Mrs. Herrera de Noble, a former flamenco dancer, had neither business experience nor a college education when she took the reins of Clarín in 1969 following the death of her husband, Roberto Noble. A wealthy rancher with a reputation as a charismatic womanizer, Noble had served as a conservative-aligned minister in Buenos Aires Province before founding Clarín in 1945.

The paper — its name means “bugle” in Spanish — at first distinguished itself with striking, photo-filled front pages that were designed to capture a working-class audience. Yet by the time of Noble’s death, it had fallen into debt and had acquired a reputation as a pro-development political organ, limiting its mass appeal.

“I was distressed, but at the same time I arrived with a tremendous determination,” Mrs. Herrera de Noble later recalled of her first days running Clarín. “I had to continue the work of Noble, not imitating it, because people are irreplaceable and each one has his own style.”

She soon set about broadening the paper’s scope and surrounding herself with talented advisers, including accountant Héctor Magnetto, Grupo Clarín’s current chief executive. Within a decade, according to journalist and Clarín historian Graciela Mochkofsky, Mrs. Herrera de Noble had pulled the paper out of debt and set it on a path to become Argentina’s most widely read publication.

She went on to grow her company into a political heavyweight, ignoring critics who accused her of seeking a media monopoly through investments in provincial broadsheets, local radio stations, websites, film productions, printing plants, a wireless carrier and the country’s largest cable and Internet business, Cablevisión.

The company’s growth was driven in part by favorable relations with strongmen and presidents who regarded Mrs. Herrera de Noble as a kingmaker, a backroom operator capable of cutting deals or skewering her opponents with negative press coverage.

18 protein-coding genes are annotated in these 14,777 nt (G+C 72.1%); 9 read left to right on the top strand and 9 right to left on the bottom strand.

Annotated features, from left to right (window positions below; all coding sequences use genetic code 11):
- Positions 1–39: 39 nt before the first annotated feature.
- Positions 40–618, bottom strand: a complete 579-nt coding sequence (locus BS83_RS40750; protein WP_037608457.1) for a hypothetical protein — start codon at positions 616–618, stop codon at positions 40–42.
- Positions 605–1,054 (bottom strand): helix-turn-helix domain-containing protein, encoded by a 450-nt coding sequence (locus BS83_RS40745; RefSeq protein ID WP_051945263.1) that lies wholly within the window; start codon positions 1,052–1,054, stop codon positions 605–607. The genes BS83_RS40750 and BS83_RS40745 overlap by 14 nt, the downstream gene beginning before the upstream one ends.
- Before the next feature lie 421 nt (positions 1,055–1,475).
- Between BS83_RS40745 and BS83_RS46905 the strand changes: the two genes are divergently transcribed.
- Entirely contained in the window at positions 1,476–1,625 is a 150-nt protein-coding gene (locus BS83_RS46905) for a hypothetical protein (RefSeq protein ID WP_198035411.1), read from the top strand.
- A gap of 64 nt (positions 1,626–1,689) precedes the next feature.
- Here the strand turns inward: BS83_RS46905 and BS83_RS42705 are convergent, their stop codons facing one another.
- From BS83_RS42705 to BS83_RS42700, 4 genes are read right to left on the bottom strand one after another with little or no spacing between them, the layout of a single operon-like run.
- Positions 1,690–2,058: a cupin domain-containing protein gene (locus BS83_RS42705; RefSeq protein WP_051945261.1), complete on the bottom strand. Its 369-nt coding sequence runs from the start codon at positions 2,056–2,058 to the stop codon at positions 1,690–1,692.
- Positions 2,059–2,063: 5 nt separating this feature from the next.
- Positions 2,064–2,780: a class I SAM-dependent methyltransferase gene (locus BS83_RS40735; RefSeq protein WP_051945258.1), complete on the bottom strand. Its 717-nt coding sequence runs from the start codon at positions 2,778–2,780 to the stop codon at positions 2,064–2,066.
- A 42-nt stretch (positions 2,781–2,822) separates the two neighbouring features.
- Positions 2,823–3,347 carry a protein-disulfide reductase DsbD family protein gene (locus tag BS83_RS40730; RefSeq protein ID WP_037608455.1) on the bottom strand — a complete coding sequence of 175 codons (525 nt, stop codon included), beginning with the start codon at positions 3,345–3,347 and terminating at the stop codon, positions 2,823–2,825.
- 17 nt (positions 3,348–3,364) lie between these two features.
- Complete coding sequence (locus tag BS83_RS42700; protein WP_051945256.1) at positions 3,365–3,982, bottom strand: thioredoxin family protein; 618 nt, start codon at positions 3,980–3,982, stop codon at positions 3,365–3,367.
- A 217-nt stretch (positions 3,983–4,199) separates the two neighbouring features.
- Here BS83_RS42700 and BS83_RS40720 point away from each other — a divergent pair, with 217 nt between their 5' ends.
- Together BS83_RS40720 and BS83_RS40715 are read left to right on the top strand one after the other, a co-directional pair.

She and Clarín “were always a power player,” Mochkofsky said, from the era of military rule that began in 1976 and on through the return of democracy in 1983. The company, she said, was “opportunistic . . . always negotiating behind closed doors, with every government from the dictatorship on, to obtain licenses for cable television or support for their business growth.”

Mrs. Herrera de Noble’s dealings with the government remained largely out of view until 2008, when a spat with then-President Cristina Fernández de Kirchner began dominating headlines. Kirchner’s husband and predecessor, Néstor Kirchner, had been championed by Grupo Clarín, and the president signed off on the company’s acquisition of Cablevisión during his final days in office.

Yet Cristina Kirchner, a left-wing populist, felt antagonized by Mrs. Herrera de Noble’s media outlets shortly after being elected. Clarín papers and stations criticized the president for raising taxes on agricultural exports and for her subsequent, aggressive handling of farmers who were protesting the tax measure.

In response, Kirchner helped direct investigations into links between Mrs. Herrera de Noble and atrocities committed during the Dirty War of the 1970s and early ’80s.

It was during those years that Mrs. Herrera de Noble joined with several rival papers to purchase the country’s sole newsprint manufacturer, Papel Prensa. Ownership of the plant helped fuel Clarín’s growth in the coming decades, ending its reliance on imported paper that could be heavily taxed or outlawed by disgruntled government officials.

Kirchner and her allies charged that the purchase was facilitated by the junta, to take the plant away from owners who were sympathetic to the leftist Montoneros guerrilla group. Mrs. Herrera de Noble, they said, was complicit in the sale and in the subsequent torture and murder of associates of the plant’s former owners.

Her two children, whom she said she adopted in 1976, also were alleged to have been stolen from mothers who were abducted as political prisoners during the Dirty War. An estimated 30,000 people were killed or “disappeared” by the military during the conflict, while Clarín and other Argentine papers avoided coverage of the incidents, largely threatened into silence.